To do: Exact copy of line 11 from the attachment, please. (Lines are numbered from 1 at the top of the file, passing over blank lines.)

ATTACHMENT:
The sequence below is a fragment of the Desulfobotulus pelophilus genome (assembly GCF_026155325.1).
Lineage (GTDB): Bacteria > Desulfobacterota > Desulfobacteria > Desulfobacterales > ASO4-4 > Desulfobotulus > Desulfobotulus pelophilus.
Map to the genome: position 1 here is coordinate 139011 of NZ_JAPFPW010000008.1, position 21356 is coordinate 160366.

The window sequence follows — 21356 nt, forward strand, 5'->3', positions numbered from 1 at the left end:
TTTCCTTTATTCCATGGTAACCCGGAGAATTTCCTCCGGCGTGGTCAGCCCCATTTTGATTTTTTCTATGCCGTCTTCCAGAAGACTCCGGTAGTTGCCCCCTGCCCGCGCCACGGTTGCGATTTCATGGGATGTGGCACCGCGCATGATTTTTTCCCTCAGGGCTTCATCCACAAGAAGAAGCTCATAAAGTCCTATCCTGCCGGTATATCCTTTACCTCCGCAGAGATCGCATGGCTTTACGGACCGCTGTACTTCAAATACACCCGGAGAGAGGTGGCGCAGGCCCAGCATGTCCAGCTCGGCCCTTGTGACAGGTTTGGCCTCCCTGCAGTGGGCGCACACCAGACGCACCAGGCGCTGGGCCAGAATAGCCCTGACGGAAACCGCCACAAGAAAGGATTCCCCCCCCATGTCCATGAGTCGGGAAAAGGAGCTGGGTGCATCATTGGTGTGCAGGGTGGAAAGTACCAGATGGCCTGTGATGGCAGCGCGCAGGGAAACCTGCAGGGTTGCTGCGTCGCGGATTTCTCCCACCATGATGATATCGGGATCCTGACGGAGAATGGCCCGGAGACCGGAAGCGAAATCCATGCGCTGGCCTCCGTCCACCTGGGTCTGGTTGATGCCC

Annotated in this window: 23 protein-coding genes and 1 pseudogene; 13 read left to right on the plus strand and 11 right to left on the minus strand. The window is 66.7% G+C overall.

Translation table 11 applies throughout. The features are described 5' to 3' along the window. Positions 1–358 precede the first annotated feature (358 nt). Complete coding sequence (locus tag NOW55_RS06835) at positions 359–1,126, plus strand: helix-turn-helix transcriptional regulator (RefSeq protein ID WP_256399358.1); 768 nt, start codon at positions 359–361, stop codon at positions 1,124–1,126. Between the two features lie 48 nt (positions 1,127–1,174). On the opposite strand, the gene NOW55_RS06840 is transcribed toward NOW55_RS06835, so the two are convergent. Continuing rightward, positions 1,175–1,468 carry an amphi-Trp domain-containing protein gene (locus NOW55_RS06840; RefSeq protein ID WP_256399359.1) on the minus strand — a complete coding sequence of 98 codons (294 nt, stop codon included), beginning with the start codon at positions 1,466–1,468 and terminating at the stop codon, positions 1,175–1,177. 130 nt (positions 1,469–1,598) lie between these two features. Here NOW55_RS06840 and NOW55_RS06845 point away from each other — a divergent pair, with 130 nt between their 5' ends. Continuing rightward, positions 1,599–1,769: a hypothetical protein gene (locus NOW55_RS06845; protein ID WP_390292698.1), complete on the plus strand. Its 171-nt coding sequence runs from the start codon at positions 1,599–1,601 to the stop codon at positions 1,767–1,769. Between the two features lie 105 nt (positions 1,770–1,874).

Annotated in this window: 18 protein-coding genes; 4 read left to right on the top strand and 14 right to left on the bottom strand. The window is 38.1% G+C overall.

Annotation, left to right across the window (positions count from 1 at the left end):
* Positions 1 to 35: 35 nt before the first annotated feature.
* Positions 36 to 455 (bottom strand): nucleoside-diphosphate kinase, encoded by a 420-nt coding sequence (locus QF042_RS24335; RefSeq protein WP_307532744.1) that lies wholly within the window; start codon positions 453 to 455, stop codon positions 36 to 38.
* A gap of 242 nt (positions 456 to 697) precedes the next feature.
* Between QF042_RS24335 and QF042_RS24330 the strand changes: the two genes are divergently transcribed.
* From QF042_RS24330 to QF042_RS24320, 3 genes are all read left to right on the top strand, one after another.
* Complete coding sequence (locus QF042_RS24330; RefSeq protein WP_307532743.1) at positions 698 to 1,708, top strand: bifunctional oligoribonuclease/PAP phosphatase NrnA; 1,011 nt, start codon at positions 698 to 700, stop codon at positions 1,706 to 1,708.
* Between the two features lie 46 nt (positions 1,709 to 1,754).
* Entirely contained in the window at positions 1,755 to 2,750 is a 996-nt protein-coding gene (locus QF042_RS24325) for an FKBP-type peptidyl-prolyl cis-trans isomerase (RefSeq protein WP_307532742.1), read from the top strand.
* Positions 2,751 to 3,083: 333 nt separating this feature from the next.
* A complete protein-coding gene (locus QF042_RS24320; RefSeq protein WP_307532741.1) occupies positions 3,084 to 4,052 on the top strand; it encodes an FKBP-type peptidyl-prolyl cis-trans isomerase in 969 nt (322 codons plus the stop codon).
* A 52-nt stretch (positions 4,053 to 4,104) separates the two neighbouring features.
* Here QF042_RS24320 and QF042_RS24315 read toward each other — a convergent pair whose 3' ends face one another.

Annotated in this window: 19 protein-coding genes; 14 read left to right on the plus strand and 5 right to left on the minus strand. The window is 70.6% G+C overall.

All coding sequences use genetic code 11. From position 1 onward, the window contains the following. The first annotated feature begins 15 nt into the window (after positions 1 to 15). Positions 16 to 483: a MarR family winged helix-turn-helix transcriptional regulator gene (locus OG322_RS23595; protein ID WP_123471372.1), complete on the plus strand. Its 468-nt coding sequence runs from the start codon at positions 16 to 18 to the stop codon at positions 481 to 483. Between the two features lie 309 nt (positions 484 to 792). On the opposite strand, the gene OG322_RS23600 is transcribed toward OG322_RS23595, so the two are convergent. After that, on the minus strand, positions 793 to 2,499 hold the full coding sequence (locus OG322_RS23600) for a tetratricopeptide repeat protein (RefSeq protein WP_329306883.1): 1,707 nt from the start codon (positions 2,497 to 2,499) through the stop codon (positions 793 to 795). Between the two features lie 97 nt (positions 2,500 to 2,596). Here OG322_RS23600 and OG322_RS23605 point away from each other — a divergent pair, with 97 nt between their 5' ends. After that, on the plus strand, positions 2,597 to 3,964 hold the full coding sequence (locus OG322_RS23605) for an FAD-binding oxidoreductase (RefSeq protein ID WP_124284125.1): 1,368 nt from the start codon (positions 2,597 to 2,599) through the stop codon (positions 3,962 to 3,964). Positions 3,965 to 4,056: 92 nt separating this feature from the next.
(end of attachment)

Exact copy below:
* Positions 36 to 455 (bottom strand): nucleoside-diphosphate kinase, encoded by a 420-nt coding sequence (locus QF042_RS24335; RefSeq protein WP_307532744.1) that lies wholly within the window; start codon positions 453 to 455, stop codon positions 36 to 38.